From the Italian mainland, you can see the city of Messina at the tip of Sicily’s northeastern coast across the Strait of Messina. The city is Sicily’s entry point for all ground transportation from the mainland, including buses and trains, and many people don’t see more of the city than is necessary as they disembark from a ferry. Should you want to linger, however, there’s enough to keep you interested for a short stay.

At one time, Messina only ranked behind Palermo in terms of power on the island. Catania has since surpassed Messina, but because of its status as the main gateway to Sicily, Messina remains an important Sicilian city. It was originally founded by the Greeks in the 8th century BCE, but Messina’s main sites aren’t quite as old. Major attractions include 13th century churches, a 16th century lighthouse, the Botanical Gardens at the University of Messina, and an art museum with a Caravaggio painting.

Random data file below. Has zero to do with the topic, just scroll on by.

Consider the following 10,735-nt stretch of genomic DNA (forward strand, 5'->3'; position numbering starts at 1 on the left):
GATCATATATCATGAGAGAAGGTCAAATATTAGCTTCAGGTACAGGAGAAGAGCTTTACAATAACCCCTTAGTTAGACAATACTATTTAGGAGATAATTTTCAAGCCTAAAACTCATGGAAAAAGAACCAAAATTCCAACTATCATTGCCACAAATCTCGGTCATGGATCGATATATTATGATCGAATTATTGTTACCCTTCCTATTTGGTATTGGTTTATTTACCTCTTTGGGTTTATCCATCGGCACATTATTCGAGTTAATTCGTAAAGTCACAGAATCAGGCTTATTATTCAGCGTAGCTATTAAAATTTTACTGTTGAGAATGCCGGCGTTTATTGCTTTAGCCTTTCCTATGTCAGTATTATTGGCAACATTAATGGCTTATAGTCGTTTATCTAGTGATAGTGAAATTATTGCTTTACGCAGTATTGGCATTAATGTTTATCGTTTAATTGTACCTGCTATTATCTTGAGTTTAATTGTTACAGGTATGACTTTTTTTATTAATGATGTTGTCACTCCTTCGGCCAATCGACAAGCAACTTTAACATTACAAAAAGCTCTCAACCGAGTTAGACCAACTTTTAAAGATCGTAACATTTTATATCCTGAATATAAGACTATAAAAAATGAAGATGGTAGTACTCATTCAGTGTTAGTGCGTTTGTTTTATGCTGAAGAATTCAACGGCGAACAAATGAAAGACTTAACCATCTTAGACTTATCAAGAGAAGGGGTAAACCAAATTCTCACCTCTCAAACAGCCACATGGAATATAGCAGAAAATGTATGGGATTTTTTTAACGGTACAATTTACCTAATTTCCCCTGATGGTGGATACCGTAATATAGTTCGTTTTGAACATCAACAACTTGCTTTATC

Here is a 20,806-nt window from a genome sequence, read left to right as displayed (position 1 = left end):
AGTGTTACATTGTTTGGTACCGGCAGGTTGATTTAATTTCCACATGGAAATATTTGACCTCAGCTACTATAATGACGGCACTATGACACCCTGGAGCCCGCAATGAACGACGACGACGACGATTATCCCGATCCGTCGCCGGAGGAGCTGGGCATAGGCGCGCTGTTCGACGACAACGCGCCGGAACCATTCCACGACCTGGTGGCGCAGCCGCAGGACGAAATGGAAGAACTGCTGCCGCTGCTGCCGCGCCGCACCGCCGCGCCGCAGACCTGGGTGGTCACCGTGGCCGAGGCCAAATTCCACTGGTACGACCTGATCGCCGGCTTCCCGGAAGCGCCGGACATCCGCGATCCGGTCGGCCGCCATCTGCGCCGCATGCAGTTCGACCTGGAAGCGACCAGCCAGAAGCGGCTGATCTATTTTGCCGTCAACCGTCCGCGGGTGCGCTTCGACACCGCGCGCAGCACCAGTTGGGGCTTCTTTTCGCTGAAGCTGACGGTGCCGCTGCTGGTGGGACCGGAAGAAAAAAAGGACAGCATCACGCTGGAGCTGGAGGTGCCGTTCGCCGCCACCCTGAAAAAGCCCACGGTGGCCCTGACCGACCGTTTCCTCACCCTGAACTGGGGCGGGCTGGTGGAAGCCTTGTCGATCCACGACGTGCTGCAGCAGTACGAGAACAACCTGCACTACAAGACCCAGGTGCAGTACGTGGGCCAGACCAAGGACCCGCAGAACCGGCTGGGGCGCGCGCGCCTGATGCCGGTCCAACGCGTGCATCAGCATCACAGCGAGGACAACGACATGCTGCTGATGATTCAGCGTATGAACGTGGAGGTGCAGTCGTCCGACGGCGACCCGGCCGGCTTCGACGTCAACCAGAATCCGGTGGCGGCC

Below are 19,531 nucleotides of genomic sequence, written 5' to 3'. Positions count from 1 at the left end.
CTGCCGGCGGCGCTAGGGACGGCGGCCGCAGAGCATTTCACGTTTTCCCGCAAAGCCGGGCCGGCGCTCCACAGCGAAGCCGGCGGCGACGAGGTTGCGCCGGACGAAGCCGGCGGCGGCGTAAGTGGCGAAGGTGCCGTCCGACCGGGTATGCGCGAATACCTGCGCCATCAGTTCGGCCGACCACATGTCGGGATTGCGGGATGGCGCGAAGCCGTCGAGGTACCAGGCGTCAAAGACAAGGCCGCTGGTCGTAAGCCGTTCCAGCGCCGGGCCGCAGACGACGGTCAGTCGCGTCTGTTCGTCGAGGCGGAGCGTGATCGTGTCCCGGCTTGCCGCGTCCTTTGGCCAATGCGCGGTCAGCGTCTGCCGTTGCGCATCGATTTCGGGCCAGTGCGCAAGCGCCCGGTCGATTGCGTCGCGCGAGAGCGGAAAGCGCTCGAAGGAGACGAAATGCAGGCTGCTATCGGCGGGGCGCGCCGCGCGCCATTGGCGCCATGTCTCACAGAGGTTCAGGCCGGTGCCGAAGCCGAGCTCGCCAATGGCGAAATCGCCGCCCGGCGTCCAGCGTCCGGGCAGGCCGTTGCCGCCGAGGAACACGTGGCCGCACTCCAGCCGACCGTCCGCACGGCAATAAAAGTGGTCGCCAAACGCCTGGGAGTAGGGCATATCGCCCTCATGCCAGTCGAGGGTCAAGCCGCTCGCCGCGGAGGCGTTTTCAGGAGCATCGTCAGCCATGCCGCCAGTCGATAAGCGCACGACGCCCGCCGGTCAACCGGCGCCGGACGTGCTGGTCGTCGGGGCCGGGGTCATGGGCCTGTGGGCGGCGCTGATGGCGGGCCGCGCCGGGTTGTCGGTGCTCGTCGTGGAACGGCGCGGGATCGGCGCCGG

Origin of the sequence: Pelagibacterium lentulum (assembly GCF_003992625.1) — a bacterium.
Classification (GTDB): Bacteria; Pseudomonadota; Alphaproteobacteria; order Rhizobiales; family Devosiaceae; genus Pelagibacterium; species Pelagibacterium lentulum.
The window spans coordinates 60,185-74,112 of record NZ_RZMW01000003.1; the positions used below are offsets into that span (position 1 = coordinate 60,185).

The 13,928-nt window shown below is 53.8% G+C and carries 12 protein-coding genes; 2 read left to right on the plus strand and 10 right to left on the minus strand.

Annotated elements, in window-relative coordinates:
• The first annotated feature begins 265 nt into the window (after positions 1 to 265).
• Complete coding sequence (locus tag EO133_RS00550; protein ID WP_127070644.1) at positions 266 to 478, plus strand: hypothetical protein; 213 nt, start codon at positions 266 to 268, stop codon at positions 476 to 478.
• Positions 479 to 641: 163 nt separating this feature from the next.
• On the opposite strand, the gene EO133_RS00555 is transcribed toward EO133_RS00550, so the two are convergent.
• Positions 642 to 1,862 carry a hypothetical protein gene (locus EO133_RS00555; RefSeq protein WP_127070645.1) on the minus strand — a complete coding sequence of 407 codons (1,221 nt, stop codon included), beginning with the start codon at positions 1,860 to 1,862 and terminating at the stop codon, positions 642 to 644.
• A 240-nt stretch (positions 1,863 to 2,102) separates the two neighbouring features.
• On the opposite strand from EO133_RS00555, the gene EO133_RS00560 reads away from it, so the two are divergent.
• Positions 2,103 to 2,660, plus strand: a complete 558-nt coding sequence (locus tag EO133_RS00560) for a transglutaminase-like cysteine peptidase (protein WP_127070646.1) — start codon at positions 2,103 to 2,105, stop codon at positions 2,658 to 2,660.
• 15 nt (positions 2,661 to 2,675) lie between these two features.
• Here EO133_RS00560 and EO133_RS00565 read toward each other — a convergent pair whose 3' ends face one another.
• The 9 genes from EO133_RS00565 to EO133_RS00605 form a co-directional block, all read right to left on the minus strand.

Since Messina is such a popular transportation hub, it’s quite easy to reach the city. Ferries cross the Strait of Messina on a regular basis, carrying not just foot passengers, cars and coaches, but also trains. There are special ferries with train tracks embedded in the floor of the lowest deck, allowing trains to roll right onto the ferry and then off again on the other side. That said, loading and unloading the trains from the ferries takes far longer than crossing the Strait itself.

Getting to other Sicilian destinations from Messina is relatively easy, too, depending on where you’re going. If your itinerary is essentially sticking to the big cities and towns, you can probably get away with relying on trains and buses to get around. If you’d like more flexibility and, above all, if you want to explore further afield, you should look into renting a car when you arrive in Messina.

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